Going northwest to Padre Burgos and Borawan Island. We avoided the lengthy detour of the previous day, passing through the smoother provincial road of San Francisco enroute to the municipality of Padre Burgos, some four to five hours drive northwest of San Andres, going through nine towns. The wind was blowing in strong gusts and there were white caps on the waters of Tayabas Bay when we arrived. Eating a late lunch of inihaw na tulingan (grilled mackerel tuna) and chamsi (egg noodles with sweet sauce) at Vista Playa Restaurant, we can see and hear the waves pounding the shore with a an emphatic thud. Right then and there, we knew crossing over to Borawan Island, like our hop to Alibihaban, will have to wait until next morning. 

Plan B calls for exploring the rugged coastline of Vista Playa Resort while waiting for the sunset. The view is not lacking in poetry with late afternoon fishermen sailing to and from baklad (fish fences) that lie in the distance framed by the silhouettes of the islands of Pagbilao Chika and Pagbilao Grande.  

The bay was still a bit temperamental when we set out for Borawan Island before five the next morning but we went ahead and sailed anyway. The island has a wonderful stretch of pocket beaches hemmed by limestone cliffs that call to mind the karst formations of Palawan. On the easternmost end, there were basic cottages for daytrippers and overnight guests.   The water is clear, tempting us to take a dip and swim in the two hours we were there. If it weren’t for our planned itinerary, this would be a nice place to stay for the whole day or overnight, chilling out and doing nothing but soak in the sun, swim, eat and sleep.
InFlight July-August 2012 Cover Story Page 8
Essentials: car hires, transport and accommodations
Essentials: Going to and staying in San Andres Car hire will set you back about P11,814 per 12 hours' use of van, inclusive of fuel and driver.  Overnight use of the vehicle willincur an additional P5,907 charge.  Succeeding days' rate is P6,666/day.  Call Carfield at (632) 853.5331 to book.   
To commute, take the SuperLines bus on EDSA-Kammuning. Land travel takes seven to eight hours costing P460 one way. From Lucena (three- to four-hour travel time), hop on a commuter van for P270 per way. 
• There’s only one lodging house in the municipality, ADC, which has two air conditioned rooms and three fan rooms, contact +63999/ 494 2803. Homestays can also be arranged. Contact Dina Lopinac Dela Torre at +63999/ 470 7934.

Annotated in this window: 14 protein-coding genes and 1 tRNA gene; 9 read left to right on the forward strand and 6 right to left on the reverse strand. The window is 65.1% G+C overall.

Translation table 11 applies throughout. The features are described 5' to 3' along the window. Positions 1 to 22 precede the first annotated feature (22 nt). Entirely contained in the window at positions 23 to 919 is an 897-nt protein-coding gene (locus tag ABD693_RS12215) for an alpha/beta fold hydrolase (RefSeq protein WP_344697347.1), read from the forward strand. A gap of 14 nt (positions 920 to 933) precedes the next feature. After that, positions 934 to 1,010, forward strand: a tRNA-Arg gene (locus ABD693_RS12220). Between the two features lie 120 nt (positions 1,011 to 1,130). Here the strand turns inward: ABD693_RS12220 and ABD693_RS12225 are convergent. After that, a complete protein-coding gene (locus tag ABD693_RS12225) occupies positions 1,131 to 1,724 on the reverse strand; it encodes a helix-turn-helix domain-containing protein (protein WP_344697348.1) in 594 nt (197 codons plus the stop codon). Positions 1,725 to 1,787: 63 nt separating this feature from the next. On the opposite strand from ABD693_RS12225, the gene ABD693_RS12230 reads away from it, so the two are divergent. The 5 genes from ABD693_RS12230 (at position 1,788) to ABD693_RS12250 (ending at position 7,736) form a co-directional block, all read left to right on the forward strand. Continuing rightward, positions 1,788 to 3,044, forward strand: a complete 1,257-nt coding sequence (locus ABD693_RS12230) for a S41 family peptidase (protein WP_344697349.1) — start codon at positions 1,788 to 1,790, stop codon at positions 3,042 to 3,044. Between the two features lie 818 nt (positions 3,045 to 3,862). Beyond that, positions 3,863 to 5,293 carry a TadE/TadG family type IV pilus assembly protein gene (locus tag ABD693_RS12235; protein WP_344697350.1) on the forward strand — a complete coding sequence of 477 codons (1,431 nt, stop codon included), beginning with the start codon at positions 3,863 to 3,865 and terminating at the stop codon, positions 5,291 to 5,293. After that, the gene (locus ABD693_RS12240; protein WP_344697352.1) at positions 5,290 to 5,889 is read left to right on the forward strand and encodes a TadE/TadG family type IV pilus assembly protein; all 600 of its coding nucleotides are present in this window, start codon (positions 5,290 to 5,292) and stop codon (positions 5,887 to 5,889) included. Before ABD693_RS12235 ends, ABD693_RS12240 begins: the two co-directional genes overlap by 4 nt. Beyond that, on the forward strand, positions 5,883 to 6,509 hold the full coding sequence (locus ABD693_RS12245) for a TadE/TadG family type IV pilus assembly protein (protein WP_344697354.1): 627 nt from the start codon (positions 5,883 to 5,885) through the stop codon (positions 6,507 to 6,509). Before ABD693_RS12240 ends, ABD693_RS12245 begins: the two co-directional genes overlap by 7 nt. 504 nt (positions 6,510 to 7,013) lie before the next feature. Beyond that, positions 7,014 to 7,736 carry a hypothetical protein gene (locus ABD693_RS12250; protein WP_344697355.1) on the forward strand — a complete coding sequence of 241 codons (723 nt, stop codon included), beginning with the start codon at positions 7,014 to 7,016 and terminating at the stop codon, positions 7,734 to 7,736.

To get to Alibihaban Island, big bancas can be rented at P1,300 for the whole day; smaller bancas at P200/ way. 

Going and staying in Padre Burgos.  Car hire will set you back about P10,810 per 12 hours' use of a van, inclusive of fuel and driver.  Overnight use of the vehicle will incur an additional P5,405 charge.  Succeeding days' rate is P6,666/day.  Book at Carfield. 
• Or hop on a bus bound for Lucena such as the JAC Liner. In Lucena, take a Unisan bound bus and alight in Padre Burgos town proper. 
Stay at Vista Playa Resort, which has two air conditioned rooms good for four (P2,500) and several fan rooms with dormitory-style accommodation (P300/pax). Call Beverly at +63906/ 242 3945 for reservations. 
For Island hopping to Borawan Island, Vista Playa offers boat rentals (one boat can accommodate eight to 10 persons at a time) to nearby islands including Borawan. Borawan and Dampalitan/two-island trip costs P1,200; single island trip to Puting Buhangin/ Kuwebang Lampas costs P2,000; and a three-island trip on the same day is P2,200. Entrance fee of P20 (day trippers) or P30 (overnight guests) is charged in Borawan Island; special rate of P15 for students, senior citizens and people with disability. Take supplies with you especially water since there are no stores on the islands. 

InFlight July-August 2012 Cover Story Page 7Next in Lagal[og]:  Quezon Province Roadtrip Part 2: Getting to Mauban and Cagbalete Island

Attribution:  This story was published in Inflight Magazine's July - August 2012 Issue under the title "Crossing Wild Quezon by Mini-Van" • Photos by Hermes Singson and Jocas A. See • Art direction by Jocas A. See • Borawan Opener Photo on this post by Oggie Ramos

Our thanks to our hair and makeup contributing stylist Rocky Orejola for recommending off-the-beaten places in Quezon. Our thanks also to our generous Quezon locals for extending assistance to the InFlight team: Judge Virgilio Alpajora (for housing the team in his resort on Cagbalete Island) and Coco Llamas of Mauban; Cely Rances and Playa’s Beverly of Padre Burgos; and Dina dela Torre of San Andres